So if you would like to enjoy a dawn chorus experience, or treat yourself to breakfast out, you can do both to support the work of Crumlin Hospital. We hope you will join in this unique early morning experience at Moy River B&B in Cloonacool on Saturday 9th of May, 6am to 12 noon. Contact Pat or Rita on 071 9121902 for more details.

RobinThe dawn chorus occurs when birds sing at the start of a new day. In temperate countries this is most noticeable in spring when the birds are either defending a breeding territory or trying to attract a mate. In a given location, it is common for different species to do their dawn singing at different times.

Michael Bell is a member of the Sligo Branch of BirdWatch Ireland.  He also runs his nature education company, Nature Learn, and is a Heritage in Schools specialist visiting many schools throughout the North West.  He has been an avid bird watcher since childhood and has been involved in numerous bird surveys as well as leading several dawn chorus events. www.naturelearn.com

Contact Pat McCarrick: bandb@moyriver.com – 0872512030

 

Local Walking Festival

South-Sligo-Walking-Festival logoSouth Sligo Walking Festival is taking place this coming May Bank Holiday weekend (Sat 2nd – Mon 4th)

This festival of walking has been taking place in the Ox Mountains near Aclare in Co. Sligo for many years now and has grown into a great weekend for visitors and locals alike. The local organisers, the Ox Mountain Development Company, go out of their way to show people a great time. Not only are there great walking and affable guides, there is great hospitality as well. Being met with a van-load of hot tea and sweet cake is only one of the many tricks theses lads and lassies can pull out of the hat. Soup and a beer in the local pub, Joe Dan’s after your walk is another treat.

The walks cater for all interests and abilities. There are usually three walks each day for the 3 days of the festival. You can do some or all days, suit yourself. The Ox Mountains are rugged but they are so rewarding for the walker. Deserted cottages and shaded laneways are a feature of the foothills while wide open spaces and embryonic mountain rivers are a sight to behold in the uplands.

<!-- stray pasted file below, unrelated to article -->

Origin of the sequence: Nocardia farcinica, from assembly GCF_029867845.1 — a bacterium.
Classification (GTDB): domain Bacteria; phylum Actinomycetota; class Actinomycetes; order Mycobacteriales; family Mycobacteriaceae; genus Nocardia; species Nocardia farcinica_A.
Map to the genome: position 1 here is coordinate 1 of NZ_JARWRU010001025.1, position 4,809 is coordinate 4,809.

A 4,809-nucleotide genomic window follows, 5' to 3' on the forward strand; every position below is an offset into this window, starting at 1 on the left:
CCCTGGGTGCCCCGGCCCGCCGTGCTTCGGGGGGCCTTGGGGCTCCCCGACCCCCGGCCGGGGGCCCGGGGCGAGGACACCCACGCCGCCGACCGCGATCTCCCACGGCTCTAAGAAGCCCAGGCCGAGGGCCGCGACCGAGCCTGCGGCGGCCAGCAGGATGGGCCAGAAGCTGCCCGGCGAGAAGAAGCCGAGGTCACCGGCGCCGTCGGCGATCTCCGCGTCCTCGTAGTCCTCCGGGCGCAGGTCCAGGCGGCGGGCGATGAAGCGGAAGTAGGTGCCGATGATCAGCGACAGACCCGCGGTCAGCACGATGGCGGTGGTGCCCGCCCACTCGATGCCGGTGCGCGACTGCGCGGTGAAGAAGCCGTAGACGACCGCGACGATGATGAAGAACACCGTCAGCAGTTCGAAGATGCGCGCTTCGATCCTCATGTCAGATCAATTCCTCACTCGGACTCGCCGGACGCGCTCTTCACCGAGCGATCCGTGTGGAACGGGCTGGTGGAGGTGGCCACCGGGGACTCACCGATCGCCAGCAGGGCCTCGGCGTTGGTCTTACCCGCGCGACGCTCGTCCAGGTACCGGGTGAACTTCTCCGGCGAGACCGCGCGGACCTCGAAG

There are lots of places to stay locally from local B&Bs to hotels in nearby Tubbercurry. Of course we hope you might be tempted to stay with us at Moy River B&B, just 15 minutes from the starting point for the walks each day.

Visit  http://www.southsligowalkingfestival.com/ for more details.

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Genealogy Research

Tracing your Family Tree – maybe we can help.

PAAM-23We have a good local knowledge of family names, places were records are held and as well as web-based archives. If you are searching for your family origins in South Sligo, Moy River B&B is a great base.

The Griffith Valuations of 1858, the 1901 and 1911 census reports are all now documented in detail on-line. These are great places to start your research process. Church records of baptisms and marriages are also great places to look and are available in nearly all churches local to your origins. Parish Priests are usually the custodians of this information and are generally available and helpful.
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FAIRTRADE at Moy River

From Ghana to Cloonacool – Adam Pampuri visits Tubbercurry to promote FAIRTRADE products.

Adam is a cashew nut farmer from Ghana in West Africa. He is not just a farmer however but also a world ambassador for the FAIRTRADE organisation. He toured Ireland recently thanking retailers and their customers alike for their respective promotion and use of FAIRTRADE products. Many items such as tea, coffee and bananas are commonly found in most major retailers. Our local town, Tubbercurry, is a FAIRTRADE town.

Us and Adam